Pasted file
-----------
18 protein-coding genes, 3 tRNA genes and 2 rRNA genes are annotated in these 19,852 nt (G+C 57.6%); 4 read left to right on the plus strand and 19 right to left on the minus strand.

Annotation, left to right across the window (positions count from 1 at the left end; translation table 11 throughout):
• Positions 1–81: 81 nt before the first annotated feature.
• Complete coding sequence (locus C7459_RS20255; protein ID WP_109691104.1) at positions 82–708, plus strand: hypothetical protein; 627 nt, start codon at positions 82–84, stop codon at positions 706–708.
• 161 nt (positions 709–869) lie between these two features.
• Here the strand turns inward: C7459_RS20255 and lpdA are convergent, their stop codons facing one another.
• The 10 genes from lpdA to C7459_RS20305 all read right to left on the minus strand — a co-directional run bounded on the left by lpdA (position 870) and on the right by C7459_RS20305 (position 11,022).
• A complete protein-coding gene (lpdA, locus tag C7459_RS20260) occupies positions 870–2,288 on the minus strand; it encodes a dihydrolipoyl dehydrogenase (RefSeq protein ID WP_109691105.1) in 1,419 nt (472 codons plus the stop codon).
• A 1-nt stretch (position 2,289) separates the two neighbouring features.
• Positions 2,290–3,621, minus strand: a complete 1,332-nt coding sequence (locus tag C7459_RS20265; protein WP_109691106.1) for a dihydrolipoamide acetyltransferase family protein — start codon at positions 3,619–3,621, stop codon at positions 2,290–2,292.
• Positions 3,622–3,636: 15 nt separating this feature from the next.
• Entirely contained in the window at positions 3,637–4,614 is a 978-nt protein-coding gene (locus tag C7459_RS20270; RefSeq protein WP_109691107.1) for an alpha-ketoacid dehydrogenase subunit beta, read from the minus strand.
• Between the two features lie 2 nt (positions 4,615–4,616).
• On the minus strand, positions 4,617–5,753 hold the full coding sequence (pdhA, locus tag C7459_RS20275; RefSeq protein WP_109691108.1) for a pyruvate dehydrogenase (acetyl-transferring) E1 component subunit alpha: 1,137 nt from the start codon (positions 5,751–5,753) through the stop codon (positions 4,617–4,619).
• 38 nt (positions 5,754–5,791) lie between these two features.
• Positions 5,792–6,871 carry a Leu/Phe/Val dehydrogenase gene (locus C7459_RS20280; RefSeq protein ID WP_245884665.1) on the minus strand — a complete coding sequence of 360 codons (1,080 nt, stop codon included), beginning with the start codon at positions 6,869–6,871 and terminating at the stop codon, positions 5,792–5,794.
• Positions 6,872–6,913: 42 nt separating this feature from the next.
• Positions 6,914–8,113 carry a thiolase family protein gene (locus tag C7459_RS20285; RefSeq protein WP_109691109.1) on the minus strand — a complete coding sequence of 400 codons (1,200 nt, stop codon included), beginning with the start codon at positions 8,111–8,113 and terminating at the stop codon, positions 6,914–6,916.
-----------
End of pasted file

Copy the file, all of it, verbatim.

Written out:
18 protein-coding genes, 3 tRNA genes and 2 rRNA genes are annotated in these 19,852 nt (G+C 57.6%); 4 read left to right on the plus strand and 19 right to left on the minus strand.

Annotation, left to right across the window (positions count from 1 at the left end; translation table 11 throughout):
• Positions 1–81: 81 nt before the first annotated feature.
• Complete coding sequence (locus C7459_RS20255; protein ID WP_109691104.1) at positions 82–708, plus strand: hypothetical protein; 627 nt, start codon at positions 82–84, stop codon at positions 706–708.
• 161 nt (positions 709–869) lie between these two features.
• Here the strand turns inward: C7459_RS20255 and lpdA are convergent, their stop codons facing one another.
• The 10 genes from lpdA to C7459_RS20305 all read right to left on the minus strand — a co-directional run bounded on the left by lpdA (position 870) and on the right by C7459_RS20305 (position 11,022).
• A complete protein-coding gene (lpdA, locus tag C7459_RS20260) occupies positions 870–2,288 on the minus strand; it encodes a dihydrolipoyl dehydrogenase (RefSeq protein ID WP_109691105.1) in 1,419 nt (472 codons plus the stop codon).
• A 1-nt stretch (position 2,289) separates the two neighbouring features.
• Positions 2,290–3,621, minus strand: a complete 1,332-nt coding sequence (locus tag C7459_RS20265; protein WP_109691106.1) for a dihydrolipoamide acetyltransferase family protein — start codon at positions 3,619–3,621, stop codon at positions 2,290–2,292.
• Positions 3,622–3,636: 15 nt separating this feature from the next.
• Entirely contained in the window at positions 3,637–4,614 is a 978-nt protein-coding gene (locus tag C7459_RS20270; RefSeq protein WP_109691107.1) for an alpha-ketoacid dehydrogenase subunit beta, read from the minus strand.
• Between the two features lie 2 nt (positions 4,615–4,616).
• On the minus strand, positions 4,617–5,753 hold the full coding sequence (pdhA, locus tag C7459_RS20275; RefSeq protein WP_109691108.1) for a pyruvate dehydrogenase (acetyl-transferring) E1 component subunit alpha: 1,137 nt from the start codon (positions 5,751–5,753) through the stop codon (positions 4,617–4,619).
• 38 nt (positions 5,754–5,791) lie between these two features.
• Positions 5,792–6,871 carry a Leu/Phe/Val dehydrogenase gene (locus C7459_RS20280; RefSeq protein ID WP_245884665.1) on the minus strand — a complete coding sequence of 360 codons (1,080 nt, stop codon included), beginning with the start codon at positions 6,869–6,871 and terminating at the stop codon, positions 5,792–5,794.
• Positions 6,872–6,913: 42 nt separating this feature from the next.
• Positions 6,914–8,113 carry a thiolase family protein gene (locus tag C7459_RS20285; RefSeq protein WP_109691109.1) on the minus strand — a complete coding sequence of 400 codons (1,200 nt, stop codon included), beginning with the start codon at positions 8,111–8,113 and terminating at the stop codon, positions 6,914–6,916.